The quarterback often gets the most exposure and the highest level of fame as far as football players go. They are leaders of their team, or at least as far as the team’s offense goes. However, that can lead to some people finding the quarterback to be better than they actually not. This is a list of the top 25 most overrated quarterbacks to have ever played in the NFL. Now, that isn’t to say that any of these players are bad, just that they’re not quite as good as people seem to think they are.
25. Norman Esiason
Esiason, also known by the nickname “Boomer”, did have some impressive personal accolades. He made it to four Pro Bowls and captured the 1988 MVP award. However, he was also wildly inconsistent. In his entire career he threw 184 interceptions to 187 NFL games. He almost averaged one interception a game.
24. Daunte Culpepper
Culpepper was a fun to watch player, but not much more than that. He had three good years in his career followed by eight bad ones. He never got to have a winning season.
23. Matthew Stafford
Matthew Stafford isn’t an untalented player, but considering his showings he’s getting paid too much. When Stafford signed a five-year contract extension in 2017, the price of $135,000,000 was a league record. Again, he isn’t bad, but his stats don’t really show that he should be making that much money, or that he’s even that important as a quarterback.
22. Jim Kelly
Jim Kelly does deserve to be in the Hall of Fame, he led his team to the Super Bowl four consecutive years, after all. However, he isn’t particularly good on his own. Many of his seasons were plagued with high interception totals. He was lucky enough that he had an incredibly offense, with players such as Andre Reed and Thurman Thomas.
21. Carson Palmer
Palmer had a good arm and a few good seasons, but he never seemed to win when it mattered most. His number of interceptions was also pretty bad, throwing for over 20 of them in a few seasons. There was just never a sense he was truly an elite player.
20. Dak Prescott
Prescott receives a lot of press, being called a star mostly due to his affiliation with the Cowboys. He isn’t particularly more well-rounded as a quarterback than anyone else. He actually rarely throws downfield, which serves to restrict his team’s advance.
19. Trent Green
Trent Green has had a number of exceptional years, as well as just as many bad ones. In 2001 he passed 24 interceptions to 17 touchdowns. Despite having several all-pro teammates, his team lost horribly in the playoffs.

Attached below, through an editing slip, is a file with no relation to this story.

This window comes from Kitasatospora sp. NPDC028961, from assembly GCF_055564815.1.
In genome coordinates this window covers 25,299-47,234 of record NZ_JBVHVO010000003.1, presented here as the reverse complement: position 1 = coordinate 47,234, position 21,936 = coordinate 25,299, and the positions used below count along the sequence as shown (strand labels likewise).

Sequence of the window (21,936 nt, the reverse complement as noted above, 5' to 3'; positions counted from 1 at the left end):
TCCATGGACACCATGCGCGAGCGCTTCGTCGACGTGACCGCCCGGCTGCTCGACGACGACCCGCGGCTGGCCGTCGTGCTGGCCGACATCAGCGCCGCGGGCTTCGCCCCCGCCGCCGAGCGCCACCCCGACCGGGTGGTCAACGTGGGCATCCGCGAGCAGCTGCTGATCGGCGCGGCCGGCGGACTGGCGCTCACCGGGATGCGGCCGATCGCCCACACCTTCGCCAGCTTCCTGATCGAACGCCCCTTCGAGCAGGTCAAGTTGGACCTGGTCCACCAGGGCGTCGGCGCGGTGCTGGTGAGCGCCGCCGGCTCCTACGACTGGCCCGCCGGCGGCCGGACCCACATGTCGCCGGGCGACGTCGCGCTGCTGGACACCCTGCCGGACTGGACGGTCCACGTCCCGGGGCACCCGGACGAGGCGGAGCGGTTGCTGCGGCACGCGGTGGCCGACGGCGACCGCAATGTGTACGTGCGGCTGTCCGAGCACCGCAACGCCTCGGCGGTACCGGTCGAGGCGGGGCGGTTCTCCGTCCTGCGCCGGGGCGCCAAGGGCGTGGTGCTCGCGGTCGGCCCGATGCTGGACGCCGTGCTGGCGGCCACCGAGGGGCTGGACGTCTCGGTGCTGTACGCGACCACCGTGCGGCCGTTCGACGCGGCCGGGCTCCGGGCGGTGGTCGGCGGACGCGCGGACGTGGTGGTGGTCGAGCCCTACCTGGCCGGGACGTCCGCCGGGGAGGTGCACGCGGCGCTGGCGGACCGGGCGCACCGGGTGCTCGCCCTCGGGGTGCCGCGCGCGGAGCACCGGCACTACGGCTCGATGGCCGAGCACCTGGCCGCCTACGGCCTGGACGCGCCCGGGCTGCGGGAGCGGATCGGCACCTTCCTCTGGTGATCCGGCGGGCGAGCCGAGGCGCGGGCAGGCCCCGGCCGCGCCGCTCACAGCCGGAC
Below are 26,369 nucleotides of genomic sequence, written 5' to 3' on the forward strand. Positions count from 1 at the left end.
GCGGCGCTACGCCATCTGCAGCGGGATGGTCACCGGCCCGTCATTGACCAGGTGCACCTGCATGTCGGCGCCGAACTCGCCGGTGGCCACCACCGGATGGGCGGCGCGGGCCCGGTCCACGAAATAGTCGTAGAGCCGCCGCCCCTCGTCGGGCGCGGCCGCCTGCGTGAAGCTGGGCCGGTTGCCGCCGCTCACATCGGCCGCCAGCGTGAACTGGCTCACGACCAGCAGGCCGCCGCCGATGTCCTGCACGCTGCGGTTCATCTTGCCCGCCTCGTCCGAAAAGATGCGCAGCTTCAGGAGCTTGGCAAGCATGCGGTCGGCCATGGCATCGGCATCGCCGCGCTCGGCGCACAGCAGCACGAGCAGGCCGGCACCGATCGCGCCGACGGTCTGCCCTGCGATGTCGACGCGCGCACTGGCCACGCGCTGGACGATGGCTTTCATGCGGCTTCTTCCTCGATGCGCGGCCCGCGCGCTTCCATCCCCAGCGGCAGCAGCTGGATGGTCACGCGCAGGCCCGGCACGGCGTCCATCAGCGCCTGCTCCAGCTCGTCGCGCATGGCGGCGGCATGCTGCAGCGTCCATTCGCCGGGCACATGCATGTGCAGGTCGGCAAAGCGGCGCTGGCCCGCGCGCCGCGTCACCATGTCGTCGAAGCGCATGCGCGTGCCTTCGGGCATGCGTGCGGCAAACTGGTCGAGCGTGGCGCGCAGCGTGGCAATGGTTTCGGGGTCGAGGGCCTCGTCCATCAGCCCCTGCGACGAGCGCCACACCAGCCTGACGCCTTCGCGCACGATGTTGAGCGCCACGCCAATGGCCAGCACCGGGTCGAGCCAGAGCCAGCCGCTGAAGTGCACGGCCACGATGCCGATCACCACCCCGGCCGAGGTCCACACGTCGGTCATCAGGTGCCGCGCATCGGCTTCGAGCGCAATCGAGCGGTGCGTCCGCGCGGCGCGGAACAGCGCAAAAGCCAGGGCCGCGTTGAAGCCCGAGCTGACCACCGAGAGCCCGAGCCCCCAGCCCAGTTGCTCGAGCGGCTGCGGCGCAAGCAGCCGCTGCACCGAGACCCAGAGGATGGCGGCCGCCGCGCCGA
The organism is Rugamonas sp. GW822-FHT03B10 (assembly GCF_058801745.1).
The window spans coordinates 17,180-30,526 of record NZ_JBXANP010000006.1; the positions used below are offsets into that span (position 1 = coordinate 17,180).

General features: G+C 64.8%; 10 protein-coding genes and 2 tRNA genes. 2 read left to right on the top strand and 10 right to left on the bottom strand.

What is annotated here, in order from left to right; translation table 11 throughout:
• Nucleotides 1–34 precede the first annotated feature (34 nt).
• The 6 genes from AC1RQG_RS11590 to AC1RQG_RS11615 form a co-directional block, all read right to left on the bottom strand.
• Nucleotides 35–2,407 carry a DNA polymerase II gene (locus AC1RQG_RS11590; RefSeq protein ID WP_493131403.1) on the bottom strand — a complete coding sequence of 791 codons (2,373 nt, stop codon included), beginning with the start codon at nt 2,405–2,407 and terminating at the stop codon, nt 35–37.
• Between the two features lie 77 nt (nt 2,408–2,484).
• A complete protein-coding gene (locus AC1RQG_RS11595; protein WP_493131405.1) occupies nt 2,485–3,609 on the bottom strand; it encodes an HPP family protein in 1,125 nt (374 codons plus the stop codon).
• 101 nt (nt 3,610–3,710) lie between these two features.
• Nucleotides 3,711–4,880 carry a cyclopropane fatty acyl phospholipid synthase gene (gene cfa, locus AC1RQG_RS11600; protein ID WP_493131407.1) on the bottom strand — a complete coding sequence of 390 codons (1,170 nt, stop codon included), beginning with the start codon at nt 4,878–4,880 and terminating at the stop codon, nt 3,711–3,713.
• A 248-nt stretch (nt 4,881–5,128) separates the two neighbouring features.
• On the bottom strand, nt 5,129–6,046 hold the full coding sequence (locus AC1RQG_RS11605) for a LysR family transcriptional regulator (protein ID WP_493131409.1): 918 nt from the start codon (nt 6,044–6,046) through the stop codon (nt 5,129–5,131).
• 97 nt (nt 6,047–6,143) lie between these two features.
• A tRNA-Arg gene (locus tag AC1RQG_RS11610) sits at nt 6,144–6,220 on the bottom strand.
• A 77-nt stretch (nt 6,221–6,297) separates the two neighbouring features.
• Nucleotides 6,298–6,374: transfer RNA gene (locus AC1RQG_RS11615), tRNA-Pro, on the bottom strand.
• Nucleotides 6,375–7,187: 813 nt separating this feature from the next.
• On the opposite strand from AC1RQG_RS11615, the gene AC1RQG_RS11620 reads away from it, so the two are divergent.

18. Joe Flacco
It seems as though Joe Flacco coasted through the rest of his time with the Ravens off of a single Super Bowl victory in 2013. He would rarely attempt to throw more than 20 yards at a time, despite his arm actually being above average. It’s not much of a reason why he’s with the Eagles now, and it seems as though Jalen Hurts is the starting quarterback for them as well.
17. Peyton Manning
Peyton Manning was one of the most prolific football quarterbacks when he still played. He had an expansive trophy collection, having won four MVP’s, went to 14 Pro Bowls, being named First-Team All-Pro seven times, and otherwise breaking several records. However, Manning is really bad when it comes to the post-season. Whenever it would start, all of his stats would drop considerably.
16. Dan Fouts
Fouts more so gets props from the Chargers for being an adequate quarterback during a period they only had bad ones. Since players such as Drew Brees and Philip Rivers have since given the Chargers more prestige in that category, Fouts is left looking even more mediocre than before.
15. Phil Simms
The Giants look fondly on Simms’ time as a quarterback, taking them to the Super Bowl twice. However, his stats are less than stellar. He has a completion percentage of only 55.4 and a touchdown to interception rate of 22 to 20.
14. Bernie Kosar
Bernie Kosar is recognized as a better player than he is because of the poor skill of so many of the other quarterbacks to play for the Browns. Kosar’s basic competence basically made him look like an elite player in comparison. Even so, he still had a losing record as a starter.
13. Brett Favre